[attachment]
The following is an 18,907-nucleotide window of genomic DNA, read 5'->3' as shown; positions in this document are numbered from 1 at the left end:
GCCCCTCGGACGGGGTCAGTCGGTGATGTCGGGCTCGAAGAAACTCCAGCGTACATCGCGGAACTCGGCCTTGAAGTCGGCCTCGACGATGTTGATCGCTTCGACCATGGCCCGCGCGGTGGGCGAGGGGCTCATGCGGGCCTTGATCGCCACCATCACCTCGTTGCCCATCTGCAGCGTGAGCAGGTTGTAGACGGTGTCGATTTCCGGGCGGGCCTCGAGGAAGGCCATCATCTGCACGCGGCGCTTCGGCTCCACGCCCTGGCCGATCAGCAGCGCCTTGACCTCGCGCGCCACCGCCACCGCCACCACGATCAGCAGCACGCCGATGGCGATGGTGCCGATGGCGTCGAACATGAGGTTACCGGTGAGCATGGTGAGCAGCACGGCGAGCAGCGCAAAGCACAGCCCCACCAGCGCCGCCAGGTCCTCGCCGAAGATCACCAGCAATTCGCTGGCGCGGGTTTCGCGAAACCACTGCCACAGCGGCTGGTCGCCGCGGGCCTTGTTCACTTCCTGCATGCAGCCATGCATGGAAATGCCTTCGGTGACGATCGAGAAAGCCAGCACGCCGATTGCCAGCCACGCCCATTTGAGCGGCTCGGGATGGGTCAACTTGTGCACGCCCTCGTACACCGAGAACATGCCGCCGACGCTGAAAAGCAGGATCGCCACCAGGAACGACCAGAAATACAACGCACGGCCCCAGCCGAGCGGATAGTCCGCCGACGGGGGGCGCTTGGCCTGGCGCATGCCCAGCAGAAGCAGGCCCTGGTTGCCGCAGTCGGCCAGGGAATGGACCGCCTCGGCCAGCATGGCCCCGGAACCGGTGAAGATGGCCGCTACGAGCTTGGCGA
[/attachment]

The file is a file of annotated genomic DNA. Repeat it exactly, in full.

The following is an 18,907-nucleotide window of genomic DNA, read 5'->3' as shown; positions in this document are numbered from 1 at the left end:
GCCCCTCGGACGGGGTCAGTCGGTGATGTCGGGCTCGAAGAAACTCCAGCGTACATCGCGGAACTCGGCCTTGAAGTCGGCCTCGACGATGTTGATCGCTTCGACCATGGCCCGCGCGGTGGGCGAGGGGCTCATGCGGGCCTTGATCGCCACCATCACCTCGTTGCCCATCTGCAGCGTGAGCAGGTTGTAGACGGTGTCGATTTCCGGGCGGGCCTCGAGGAAGGCCATCATCTGCACGCGGCGCTTCGGCTCCACGCCCTGGCCGATCAGCAGCGCCTTGACCTCGCGCGCCACCGCCACCGCCACCACGATCAGCAGCACGCCGATGGCGATGGTGCCGATGGCGTCGAACATGAGGTTACCGGTGAGCATGGTGAGCAGCACGGCGAGCAGCGCAAAGCACAGCCCCACCAGCGCCGCCAGGTCCTCGCCGAAGATCACCAGCAATTCGCTGGCGCGGGTTTCGCGAAACCACTGCCACAGCGGCTGGTCGCCGCGGGCCTTGTTCACTTCCTGCATGCAGCCATGCATGGAAATGCCTTCGGTGACGATCGAGAAAGCCAGCACGCCGATTGCCAGCCACGCCCATTTGAGCGGCTCGGGATGGGTCAACTTGTGCACGCCCTCGTACACCGAGAACATGCCGCCGACGCTGAAAAGCAGGATCGCCACCAGGAACGACCAGAAATACAACGCACGGCCCCAGCCGAGCGGATAGTCCGCCGACGGGGGGCGCTTGGCCTGGCGCATGCCCAGCAGAAGCAGGCCCTGGTTGCCGCAGTCGGCCAGGGAATGGACCGCCTCGGCCAGCATGGCCCCGGAACCGGTGAAGATGGCCGCTACGAGCTTGGCGA